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Innovation in Information Security

Coverage of important Information Security and Information Technology news and events from the research team at S?nnet Beskerming.

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Companies Trying to get it Right

Several days ago, British telecommunications provider BT disabled support for the "Remote Assistance" feature on their "Home Hub" router, that had been supplied to around 2 million UK homes based on vulnerability reporting that had emerged over the previous several days.

Despite a seemingly rapid response to the issues that had originally been identified by the GNUCITIZEN team, it seems that not all of the discovered vulnerabilities that were reported have been patched.

While the company was rapidly developing a software response to the identified problems, it comes as a concern that company spokespeople publicly denied that there was any practical risk to end users, even after detailed vulnerability reports were provided. In their defence, GNUCITIZEN had not publicly released in depth information (including exploit code), only descriptive information about the vulnerabilities.

Given that BT owns CounterPane Security, it would be expected that the company would know how to handle vulnerability reporting and discussion in a better manner, but the incident shows that there is still some way to go.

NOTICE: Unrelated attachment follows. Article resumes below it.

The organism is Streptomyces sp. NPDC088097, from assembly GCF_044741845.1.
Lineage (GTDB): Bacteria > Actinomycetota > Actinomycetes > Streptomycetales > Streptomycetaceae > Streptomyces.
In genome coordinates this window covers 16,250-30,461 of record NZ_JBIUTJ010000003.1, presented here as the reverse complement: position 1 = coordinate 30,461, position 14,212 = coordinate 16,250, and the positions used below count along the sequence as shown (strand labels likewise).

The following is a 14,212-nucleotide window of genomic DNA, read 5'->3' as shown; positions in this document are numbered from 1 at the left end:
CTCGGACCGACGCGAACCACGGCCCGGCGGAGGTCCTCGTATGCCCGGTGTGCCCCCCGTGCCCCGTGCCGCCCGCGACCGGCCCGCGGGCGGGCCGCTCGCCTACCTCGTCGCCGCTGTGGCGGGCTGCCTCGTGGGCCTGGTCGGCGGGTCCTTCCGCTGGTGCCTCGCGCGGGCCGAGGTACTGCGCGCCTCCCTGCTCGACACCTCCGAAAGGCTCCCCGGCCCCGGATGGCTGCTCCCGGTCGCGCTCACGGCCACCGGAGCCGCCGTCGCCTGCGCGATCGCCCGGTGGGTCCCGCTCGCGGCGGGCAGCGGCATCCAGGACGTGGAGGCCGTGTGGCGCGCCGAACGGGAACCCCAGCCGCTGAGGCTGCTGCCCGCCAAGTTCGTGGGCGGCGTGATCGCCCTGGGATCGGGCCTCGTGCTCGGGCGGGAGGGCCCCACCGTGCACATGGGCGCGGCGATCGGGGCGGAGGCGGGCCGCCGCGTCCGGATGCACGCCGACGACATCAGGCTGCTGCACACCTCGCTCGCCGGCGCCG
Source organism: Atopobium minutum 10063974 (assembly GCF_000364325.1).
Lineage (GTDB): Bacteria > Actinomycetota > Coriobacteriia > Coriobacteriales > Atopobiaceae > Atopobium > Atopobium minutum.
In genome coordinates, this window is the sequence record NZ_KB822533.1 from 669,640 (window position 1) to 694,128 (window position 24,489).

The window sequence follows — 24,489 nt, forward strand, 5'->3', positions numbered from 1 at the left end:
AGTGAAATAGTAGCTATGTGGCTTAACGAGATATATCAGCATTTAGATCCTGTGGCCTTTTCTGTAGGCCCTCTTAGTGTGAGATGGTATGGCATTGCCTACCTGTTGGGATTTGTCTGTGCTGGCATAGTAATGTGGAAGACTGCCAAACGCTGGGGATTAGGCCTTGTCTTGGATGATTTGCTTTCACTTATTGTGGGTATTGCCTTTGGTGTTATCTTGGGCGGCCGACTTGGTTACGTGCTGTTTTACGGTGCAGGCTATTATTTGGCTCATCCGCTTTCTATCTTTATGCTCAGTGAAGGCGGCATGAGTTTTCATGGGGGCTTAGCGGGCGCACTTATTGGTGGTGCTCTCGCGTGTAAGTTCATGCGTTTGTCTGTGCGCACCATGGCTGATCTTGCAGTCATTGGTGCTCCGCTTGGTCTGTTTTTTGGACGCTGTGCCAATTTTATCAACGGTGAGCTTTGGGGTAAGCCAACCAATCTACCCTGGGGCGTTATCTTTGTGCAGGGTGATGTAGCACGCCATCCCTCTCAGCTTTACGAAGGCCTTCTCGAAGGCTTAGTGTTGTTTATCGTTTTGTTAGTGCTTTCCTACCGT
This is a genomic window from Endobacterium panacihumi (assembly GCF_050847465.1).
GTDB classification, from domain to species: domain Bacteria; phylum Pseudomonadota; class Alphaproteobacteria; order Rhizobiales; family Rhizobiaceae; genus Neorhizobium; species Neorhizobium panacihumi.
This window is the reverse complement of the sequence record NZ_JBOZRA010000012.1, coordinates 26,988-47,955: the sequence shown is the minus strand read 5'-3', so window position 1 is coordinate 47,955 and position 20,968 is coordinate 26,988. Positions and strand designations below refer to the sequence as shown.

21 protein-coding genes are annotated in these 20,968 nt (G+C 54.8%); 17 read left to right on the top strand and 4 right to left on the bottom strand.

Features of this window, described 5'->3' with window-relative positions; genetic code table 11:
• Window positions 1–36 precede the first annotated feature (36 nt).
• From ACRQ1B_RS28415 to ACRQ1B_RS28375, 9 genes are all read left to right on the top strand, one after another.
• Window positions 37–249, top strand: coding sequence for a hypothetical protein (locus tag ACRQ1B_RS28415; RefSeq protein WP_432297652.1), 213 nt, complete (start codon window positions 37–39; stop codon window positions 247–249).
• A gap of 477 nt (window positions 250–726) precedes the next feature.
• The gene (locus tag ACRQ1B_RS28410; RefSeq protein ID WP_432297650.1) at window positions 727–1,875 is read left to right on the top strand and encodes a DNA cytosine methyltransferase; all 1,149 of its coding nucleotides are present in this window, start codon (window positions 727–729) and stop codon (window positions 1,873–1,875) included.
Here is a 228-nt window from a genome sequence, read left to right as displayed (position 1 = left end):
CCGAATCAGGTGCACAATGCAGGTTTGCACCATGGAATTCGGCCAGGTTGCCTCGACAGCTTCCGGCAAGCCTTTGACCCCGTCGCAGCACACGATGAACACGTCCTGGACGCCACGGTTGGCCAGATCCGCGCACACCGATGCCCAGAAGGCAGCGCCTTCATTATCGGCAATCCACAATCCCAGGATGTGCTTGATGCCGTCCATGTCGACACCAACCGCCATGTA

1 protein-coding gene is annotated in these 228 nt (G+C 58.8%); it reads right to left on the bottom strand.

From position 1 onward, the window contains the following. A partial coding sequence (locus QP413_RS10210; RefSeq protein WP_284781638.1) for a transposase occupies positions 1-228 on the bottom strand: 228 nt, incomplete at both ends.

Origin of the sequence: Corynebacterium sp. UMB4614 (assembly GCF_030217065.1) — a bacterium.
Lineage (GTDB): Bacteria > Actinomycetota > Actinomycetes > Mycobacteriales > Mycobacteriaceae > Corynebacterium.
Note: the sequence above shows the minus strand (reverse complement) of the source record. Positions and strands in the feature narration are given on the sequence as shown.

After all the public argument about the handling of URIs by Windows, multiple examples of sample exploit code, and even third party software patches for Windows, Microsoft appear to have been stung into action after malware that utilises the URI issue to infect machines was found spreading across the Internet.

At this stage it looks like there might be an out-of-cycle patch (based on publicity rather than severity) due for release, but there has been no information about the sort of timeframe to be expected for the patch release.

Other companies aren't doing so well at the moment, with Real finding that their RealPlayer has been the subject of repeated rounds of exploits and vulnerability disclosure over the last several days (some might suggest that the exploits had been buffering... up to that point), despite releasing patches to address a number of vulnerabilities. Alternative Internet browser developers have also been releasing patches and updates for their various product lines, with notable security releases from Opera, and the Firefox, SeaMonkey and Thunderbird teams in recent days.

28 October 2007

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